~ Donald Watson (November, 1944)

The very things necessary to the overthrow of American slavery, were left undone

THE controversy on SLAVERY, in the United States, has been one of an exciting and complicated character. The power to emancipate existing, in fact, in the States separately and not in the general government, the efforts to abolish it, by appeals to public opinion, have been fruitless except when confined to single States. In Great Britain the question was simple. The power to abolish slavery in her West Indian colonies was vested in Parliament. To agitate the people of England, and call out a full expression of sentiment, was to control Parliament and secure its abolition. The success of the English abolitionists, in the employment of moral force, had a powerful influence in modifying the policy of American anti-slavery men. Failing to discern the difference in the condition of the two countries, they attempted to create a public sentiment throughout the United States adverse to slavery, in the confident expectation of speedily overthrowing the institution. The issue taken, that slavery is malum in se—a sin in itself—was prosecuted with all the zeal and eloquence they could command. Churches adopting the sin per se doctrine, inquired of their converts, not whether they supported slavery by the use of its products, but whether they believed the institution itself sinful. Could public sentiment be brought to assume the proper ground; could the slaveholder be convinced that the world denounced him as equally criminal with the robber and murderer; then, it was believed, he would abandon the system. Political parties, subsequently organized, taught, that to vote for a slave-holder, or a pro-slavery man, was sinful, and could not be done without violence to conscience; while, at the same time, they made no scruples of using the products of slave labor—the exorbitant demand for which was the great bulwark of the institution. This was a radical error. It laid who adopted it open to the charge of practical inconsistency, and left them without any moral power over the consciences of others. As long as all used their products, so long the slaveholders found the per se doctrine working them no harm; as long as no provision was made for supplying the demand for tropical products by free labor, so long there was no risk in extending the field of operations. Thus, the very things necessary to the overthrow of American slavery, were left undone, while those essential to its prosperity, were continued in the most active operation; so that, now, after more than a thirty years’ war, we may say, emphatically, COTTEN IS KING, and his enemies are vanquished.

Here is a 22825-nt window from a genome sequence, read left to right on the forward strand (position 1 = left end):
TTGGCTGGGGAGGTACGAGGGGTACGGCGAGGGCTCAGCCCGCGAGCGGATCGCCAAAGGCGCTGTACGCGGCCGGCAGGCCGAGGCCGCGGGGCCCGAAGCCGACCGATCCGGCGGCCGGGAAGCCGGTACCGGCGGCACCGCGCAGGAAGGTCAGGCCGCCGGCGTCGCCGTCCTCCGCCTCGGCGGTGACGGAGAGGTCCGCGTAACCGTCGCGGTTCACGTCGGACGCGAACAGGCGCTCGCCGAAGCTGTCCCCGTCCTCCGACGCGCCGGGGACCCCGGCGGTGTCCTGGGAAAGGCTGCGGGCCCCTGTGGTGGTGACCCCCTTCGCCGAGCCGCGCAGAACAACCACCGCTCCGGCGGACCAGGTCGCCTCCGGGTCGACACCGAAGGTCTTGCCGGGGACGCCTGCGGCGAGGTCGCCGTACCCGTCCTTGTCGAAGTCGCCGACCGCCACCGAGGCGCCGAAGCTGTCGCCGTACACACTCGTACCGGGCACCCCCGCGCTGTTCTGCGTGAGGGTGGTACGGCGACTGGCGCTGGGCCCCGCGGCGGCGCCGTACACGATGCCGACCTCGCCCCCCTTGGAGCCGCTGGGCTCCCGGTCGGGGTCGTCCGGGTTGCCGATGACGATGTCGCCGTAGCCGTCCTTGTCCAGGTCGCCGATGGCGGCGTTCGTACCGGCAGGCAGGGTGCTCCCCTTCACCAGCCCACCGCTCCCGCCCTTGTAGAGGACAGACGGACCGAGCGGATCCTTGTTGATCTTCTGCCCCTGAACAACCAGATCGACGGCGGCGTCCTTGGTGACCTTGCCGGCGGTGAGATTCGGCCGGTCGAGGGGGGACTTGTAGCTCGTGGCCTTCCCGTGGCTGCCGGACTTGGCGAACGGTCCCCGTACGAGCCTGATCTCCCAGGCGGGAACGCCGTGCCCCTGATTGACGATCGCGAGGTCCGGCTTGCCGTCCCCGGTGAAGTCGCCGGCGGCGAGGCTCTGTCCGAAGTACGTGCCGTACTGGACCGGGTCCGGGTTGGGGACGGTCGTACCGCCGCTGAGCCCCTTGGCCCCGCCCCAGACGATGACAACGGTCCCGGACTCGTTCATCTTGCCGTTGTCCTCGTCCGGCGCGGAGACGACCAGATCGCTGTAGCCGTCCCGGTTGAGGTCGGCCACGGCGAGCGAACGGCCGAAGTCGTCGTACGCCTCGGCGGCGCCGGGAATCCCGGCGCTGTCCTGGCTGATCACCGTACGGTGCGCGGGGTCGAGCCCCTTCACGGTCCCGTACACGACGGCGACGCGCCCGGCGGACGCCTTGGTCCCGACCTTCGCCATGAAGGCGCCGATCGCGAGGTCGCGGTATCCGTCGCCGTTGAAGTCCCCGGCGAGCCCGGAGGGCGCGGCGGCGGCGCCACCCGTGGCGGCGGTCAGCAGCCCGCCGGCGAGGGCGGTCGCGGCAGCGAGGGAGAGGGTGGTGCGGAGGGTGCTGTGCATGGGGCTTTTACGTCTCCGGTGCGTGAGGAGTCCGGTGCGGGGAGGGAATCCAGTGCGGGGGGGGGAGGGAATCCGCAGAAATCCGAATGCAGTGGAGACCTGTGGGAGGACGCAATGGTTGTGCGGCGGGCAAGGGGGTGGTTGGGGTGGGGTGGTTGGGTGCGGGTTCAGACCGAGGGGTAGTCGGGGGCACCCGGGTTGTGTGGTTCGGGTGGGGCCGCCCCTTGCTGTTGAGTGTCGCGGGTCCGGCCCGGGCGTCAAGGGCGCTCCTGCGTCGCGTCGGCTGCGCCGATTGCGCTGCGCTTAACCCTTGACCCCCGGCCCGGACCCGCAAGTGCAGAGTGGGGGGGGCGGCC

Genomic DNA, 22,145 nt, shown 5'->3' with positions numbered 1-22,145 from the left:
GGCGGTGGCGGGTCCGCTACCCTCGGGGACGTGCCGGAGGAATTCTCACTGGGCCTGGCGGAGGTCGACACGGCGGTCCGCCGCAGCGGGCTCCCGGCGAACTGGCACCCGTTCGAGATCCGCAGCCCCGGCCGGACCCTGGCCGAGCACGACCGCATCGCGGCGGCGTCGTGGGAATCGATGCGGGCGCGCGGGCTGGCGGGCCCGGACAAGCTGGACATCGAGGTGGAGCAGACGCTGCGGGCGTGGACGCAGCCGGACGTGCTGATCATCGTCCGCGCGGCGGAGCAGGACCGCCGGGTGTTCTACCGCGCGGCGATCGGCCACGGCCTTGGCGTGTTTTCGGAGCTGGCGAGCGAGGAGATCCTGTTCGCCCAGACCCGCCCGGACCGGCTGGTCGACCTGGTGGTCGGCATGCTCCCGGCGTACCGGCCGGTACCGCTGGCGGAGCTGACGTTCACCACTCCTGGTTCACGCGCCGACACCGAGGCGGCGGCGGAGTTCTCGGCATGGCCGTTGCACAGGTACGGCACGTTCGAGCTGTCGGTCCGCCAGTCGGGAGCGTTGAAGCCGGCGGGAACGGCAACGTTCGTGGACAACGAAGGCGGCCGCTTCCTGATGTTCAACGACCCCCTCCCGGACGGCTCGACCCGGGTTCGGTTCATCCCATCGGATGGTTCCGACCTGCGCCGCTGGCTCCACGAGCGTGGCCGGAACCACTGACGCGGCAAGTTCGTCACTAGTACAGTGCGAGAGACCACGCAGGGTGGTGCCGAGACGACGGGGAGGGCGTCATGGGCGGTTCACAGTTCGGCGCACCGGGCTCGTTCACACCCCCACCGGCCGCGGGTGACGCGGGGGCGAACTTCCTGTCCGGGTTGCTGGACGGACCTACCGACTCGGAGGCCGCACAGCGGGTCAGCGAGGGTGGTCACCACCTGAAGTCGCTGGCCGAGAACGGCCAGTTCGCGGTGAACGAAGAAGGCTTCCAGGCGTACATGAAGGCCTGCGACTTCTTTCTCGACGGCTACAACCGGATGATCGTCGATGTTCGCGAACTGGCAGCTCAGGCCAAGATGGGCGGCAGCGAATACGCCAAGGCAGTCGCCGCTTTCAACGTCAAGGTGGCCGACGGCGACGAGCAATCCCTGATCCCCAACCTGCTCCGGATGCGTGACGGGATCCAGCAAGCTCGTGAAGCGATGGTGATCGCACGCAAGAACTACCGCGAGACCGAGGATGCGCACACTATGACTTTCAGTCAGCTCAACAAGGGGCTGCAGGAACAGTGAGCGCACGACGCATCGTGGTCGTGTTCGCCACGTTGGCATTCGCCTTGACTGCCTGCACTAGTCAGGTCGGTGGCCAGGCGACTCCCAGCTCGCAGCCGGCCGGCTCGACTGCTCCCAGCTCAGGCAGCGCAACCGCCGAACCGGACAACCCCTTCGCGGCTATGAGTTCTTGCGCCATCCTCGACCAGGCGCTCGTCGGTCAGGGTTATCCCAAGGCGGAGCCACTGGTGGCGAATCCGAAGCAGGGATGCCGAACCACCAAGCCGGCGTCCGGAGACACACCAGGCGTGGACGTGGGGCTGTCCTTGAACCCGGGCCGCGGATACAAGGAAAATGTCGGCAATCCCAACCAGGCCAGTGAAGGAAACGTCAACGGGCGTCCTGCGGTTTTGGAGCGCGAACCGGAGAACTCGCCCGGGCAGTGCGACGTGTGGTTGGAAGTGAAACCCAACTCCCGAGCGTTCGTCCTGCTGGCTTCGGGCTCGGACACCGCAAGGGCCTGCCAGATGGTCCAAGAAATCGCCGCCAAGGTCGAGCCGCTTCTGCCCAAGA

~ David Christy (1860)